“I didn’t think a whole lot of it at the time because she had run away a couple months previously and was gone for two weeks,” Santiago said, noting Robin hadn’t been on speaking terms with her since she’d told on her sister for having ridden her bicycle from their parents House in Newport News all the way to the Coleman Memorial Bridge in York County.

As Santiago recalled from her mother’s account, Robin had arranged a date with Knobling’s cousin Jason, on Sept. 19, which would become the last time anyone saw David or Robin alive.

Jason, David and David’s brother, Michael, had shown up at the Edwards home in David’s Ford Ranger to take Robin to a movie that ended up being sold out. The four went to an arcade instead, dropping Robin back at her parents’ house around 10 p.m. Once home, Robin put her younger sister, Pam, to bed, but went back out later that night with David.

Why the two ended up traveling all the way across the James River Bridge to Ragged Island, and whether they did so willingly, remains a mystery. Police didn’t elaborate at the press conference on whether or how Wilmer knew his victims.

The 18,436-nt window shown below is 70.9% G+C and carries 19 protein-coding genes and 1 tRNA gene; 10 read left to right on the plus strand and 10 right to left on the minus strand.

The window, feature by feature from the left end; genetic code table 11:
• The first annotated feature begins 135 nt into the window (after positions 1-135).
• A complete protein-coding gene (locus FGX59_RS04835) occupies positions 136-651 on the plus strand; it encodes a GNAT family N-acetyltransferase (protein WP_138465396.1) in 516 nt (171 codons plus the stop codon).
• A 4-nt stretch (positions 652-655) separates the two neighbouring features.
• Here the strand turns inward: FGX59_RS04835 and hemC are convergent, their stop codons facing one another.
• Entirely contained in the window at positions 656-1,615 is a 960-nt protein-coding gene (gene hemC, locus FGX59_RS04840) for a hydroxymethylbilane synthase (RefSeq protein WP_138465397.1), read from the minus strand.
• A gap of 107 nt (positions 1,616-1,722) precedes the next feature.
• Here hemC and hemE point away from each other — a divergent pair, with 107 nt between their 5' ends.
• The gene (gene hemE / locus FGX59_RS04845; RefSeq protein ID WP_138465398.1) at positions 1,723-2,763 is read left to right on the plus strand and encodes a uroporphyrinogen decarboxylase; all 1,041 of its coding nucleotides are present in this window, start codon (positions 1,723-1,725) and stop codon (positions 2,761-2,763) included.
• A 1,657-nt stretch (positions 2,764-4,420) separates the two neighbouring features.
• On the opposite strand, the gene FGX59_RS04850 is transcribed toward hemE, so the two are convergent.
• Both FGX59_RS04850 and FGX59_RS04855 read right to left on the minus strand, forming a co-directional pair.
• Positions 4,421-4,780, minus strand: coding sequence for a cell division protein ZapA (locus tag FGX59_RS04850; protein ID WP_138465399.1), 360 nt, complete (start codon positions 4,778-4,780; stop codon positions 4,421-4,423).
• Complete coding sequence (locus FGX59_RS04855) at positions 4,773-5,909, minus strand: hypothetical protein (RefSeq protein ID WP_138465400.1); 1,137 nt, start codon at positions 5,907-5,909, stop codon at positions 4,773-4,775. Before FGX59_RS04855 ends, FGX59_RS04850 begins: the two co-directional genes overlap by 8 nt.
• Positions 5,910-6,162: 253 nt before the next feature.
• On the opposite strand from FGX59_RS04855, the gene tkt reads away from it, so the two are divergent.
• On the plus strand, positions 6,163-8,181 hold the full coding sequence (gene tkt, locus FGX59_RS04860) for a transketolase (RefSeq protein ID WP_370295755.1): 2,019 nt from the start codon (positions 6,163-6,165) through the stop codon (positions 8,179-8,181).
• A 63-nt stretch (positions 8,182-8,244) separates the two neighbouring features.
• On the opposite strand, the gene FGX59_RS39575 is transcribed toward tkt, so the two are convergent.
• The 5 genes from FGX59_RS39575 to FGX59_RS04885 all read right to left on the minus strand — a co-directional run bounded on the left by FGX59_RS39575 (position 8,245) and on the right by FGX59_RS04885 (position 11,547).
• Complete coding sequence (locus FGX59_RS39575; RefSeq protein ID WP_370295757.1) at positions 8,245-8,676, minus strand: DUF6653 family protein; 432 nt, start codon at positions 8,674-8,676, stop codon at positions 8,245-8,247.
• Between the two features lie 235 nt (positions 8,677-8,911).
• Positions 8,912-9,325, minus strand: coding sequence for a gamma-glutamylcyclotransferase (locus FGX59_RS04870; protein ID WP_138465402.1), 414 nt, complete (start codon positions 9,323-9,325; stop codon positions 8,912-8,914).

“For 36 years, our families have lived in a vacuum of the unknown,” representatives from the Knobling and Edwards families said in a joint statement. “We have lived with the fear of worrying that a person capable of deliberately killing Robin and David could attack and claim another victim. Now we have a sense of relief and justice knowing that he can no longer victimize another.”

“We’re not saying these cases are closed; they’re resolved for right now, because we know there’s a lot more work to do,” Geller said.

The next task, she said, is to try and piece together a timeline of Wilmer’s life to identify if there were any other victims.


Who was Alan Wilmer?

Wilmer, 63 at the time of his 2017 death in Lancaster, was 32 and working as a commercial fisherman at the time of the Ragged Island murders. He owned and frequently lived aboard a 1976 fishing boat named the “Denni Wade,” which he would dock at marinas in Gloucester and Middlesex counties and throughout Hampton Roads. He was known to drive several trucks, including a distinctive 1966 blue Dodge Fargo pickup with the custom license plate “EM-RAW” – a possible reference to his farming mainly clams and oysters.

According to Geller, Wilmer was also known by the nickname “Pokey.” He also ran a tree service and was an avid hunter.

Geller declined to elaborate on how and when police began to suspect Wilmer of either crime.